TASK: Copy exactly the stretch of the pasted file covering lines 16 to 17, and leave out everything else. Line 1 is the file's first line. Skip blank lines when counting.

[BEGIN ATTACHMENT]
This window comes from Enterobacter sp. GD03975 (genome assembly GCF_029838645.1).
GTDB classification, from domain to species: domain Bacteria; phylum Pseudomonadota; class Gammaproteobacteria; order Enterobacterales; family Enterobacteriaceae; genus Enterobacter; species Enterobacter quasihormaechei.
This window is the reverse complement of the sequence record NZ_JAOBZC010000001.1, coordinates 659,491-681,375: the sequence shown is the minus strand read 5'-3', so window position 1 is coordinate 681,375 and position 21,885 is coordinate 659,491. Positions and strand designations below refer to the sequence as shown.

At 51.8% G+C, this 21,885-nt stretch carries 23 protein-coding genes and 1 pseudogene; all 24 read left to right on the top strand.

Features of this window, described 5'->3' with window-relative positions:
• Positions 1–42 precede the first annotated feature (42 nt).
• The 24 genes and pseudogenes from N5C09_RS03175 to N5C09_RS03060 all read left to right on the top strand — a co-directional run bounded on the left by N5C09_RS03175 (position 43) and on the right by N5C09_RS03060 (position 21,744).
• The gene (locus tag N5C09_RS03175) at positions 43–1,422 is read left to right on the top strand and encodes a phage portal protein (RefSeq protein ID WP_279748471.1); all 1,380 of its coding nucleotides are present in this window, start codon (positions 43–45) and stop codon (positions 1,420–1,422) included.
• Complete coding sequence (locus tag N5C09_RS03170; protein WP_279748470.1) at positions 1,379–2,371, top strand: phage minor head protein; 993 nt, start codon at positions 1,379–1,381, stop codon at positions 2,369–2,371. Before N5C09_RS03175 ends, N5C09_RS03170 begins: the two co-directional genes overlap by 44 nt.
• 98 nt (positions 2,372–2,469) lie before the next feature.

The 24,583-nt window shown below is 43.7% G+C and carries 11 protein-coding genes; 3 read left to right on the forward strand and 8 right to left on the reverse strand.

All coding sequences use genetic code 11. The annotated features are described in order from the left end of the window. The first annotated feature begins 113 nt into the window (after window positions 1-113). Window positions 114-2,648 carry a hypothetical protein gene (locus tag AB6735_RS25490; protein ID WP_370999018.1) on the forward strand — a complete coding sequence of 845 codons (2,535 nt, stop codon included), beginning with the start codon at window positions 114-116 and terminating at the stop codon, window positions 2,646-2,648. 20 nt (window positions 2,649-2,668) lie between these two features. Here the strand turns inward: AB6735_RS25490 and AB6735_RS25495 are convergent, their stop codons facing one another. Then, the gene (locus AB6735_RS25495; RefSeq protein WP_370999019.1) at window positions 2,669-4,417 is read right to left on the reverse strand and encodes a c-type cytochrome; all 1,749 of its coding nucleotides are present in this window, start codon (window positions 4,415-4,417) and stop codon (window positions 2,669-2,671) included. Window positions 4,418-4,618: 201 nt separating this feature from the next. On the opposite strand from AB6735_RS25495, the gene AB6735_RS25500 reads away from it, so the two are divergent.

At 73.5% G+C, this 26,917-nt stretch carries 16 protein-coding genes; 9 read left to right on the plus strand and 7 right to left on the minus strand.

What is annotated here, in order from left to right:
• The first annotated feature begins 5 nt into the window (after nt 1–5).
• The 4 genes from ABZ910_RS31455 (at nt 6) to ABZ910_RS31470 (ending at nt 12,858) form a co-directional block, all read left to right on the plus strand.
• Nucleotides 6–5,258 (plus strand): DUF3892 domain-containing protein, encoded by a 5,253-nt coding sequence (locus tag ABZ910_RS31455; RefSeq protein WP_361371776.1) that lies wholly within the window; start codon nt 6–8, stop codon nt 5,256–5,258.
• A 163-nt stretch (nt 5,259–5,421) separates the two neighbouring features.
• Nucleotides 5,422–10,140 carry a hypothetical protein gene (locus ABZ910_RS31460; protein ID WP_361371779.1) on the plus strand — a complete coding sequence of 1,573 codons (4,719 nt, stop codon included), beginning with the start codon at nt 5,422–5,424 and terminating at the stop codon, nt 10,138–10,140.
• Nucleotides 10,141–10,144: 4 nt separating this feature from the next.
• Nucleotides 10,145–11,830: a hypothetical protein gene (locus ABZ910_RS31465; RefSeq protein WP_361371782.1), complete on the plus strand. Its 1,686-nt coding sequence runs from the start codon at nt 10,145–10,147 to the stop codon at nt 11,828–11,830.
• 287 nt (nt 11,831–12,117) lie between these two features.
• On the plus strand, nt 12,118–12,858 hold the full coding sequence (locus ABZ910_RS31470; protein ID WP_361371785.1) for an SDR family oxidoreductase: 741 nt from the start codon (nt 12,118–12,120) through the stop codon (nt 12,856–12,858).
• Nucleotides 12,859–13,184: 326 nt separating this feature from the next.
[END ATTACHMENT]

• The 4 genes from ABZ910_RS31455 (at nt 6) to ABZ910_RS31470 (ending at nt 12,858) form a co-directional block, all read left to right on the plus strand.
• Nucleotides 6–5,258 (plus strand): DUF3892 domain-containing protein, encoded by a 5,253-nt coding sequence (locus tag ABZ910_RS31455; RefSeq protein WP_361371776.1) that lies wholly within the window; start codon nt 6–8, stop codon nt 5,256–5,258.